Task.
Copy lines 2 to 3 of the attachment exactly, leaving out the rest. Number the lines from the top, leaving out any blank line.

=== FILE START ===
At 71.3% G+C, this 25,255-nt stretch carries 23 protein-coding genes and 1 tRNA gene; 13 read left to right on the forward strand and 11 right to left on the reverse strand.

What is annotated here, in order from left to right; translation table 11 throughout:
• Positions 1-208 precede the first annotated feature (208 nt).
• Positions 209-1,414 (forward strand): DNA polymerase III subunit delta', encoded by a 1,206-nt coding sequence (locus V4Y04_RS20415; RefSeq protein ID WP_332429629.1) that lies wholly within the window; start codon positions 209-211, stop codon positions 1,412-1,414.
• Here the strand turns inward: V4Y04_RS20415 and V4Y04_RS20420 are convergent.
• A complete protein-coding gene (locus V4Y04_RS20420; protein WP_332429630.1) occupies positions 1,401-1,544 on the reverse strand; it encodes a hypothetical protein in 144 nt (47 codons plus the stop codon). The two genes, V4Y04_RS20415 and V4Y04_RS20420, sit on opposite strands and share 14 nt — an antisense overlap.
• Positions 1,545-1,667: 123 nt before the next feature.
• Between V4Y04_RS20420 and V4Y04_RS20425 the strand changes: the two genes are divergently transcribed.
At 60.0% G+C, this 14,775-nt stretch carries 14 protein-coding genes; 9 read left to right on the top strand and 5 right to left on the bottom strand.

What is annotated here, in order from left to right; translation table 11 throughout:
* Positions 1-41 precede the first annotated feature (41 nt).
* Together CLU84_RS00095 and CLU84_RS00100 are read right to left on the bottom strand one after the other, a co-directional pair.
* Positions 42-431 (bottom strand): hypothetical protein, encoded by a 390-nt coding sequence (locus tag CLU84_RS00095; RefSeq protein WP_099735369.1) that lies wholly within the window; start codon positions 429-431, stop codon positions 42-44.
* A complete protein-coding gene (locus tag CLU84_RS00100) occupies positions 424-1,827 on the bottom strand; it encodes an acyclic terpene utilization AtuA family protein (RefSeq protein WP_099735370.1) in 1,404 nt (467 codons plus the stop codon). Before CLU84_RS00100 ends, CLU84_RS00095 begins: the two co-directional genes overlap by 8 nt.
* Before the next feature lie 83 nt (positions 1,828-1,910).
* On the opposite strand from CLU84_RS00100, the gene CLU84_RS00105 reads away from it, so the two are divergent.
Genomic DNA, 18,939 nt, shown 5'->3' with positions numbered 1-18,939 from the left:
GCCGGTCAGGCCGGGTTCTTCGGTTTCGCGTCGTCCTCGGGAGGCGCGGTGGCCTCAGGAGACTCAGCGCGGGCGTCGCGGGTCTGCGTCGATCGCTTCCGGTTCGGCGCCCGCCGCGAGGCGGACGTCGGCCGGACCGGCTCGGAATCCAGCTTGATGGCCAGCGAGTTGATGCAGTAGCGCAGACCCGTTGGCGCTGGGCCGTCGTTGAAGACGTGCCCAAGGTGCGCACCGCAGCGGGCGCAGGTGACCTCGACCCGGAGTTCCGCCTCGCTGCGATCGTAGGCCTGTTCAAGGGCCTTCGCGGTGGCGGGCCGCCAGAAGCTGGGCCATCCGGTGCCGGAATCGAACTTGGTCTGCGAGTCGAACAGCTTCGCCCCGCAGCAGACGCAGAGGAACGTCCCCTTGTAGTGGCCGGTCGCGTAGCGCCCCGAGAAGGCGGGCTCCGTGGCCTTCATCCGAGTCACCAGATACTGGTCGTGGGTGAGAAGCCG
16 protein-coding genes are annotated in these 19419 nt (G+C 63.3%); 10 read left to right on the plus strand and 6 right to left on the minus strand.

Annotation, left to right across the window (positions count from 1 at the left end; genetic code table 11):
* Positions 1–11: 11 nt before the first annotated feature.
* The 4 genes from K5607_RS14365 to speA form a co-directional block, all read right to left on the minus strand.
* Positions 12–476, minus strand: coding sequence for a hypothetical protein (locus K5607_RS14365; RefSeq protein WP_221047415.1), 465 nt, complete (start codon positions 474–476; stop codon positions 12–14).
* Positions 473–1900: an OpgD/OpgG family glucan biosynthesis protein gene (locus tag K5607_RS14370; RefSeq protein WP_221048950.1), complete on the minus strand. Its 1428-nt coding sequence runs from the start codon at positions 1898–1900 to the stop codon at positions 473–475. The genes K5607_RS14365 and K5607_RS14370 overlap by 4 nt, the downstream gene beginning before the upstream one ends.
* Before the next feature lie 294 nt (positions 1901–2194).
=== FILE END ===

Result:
What is annotated here, in order from left to right; translation table 11 throughout:
• Positions 1-208 precede the first annotated feature (208 nt).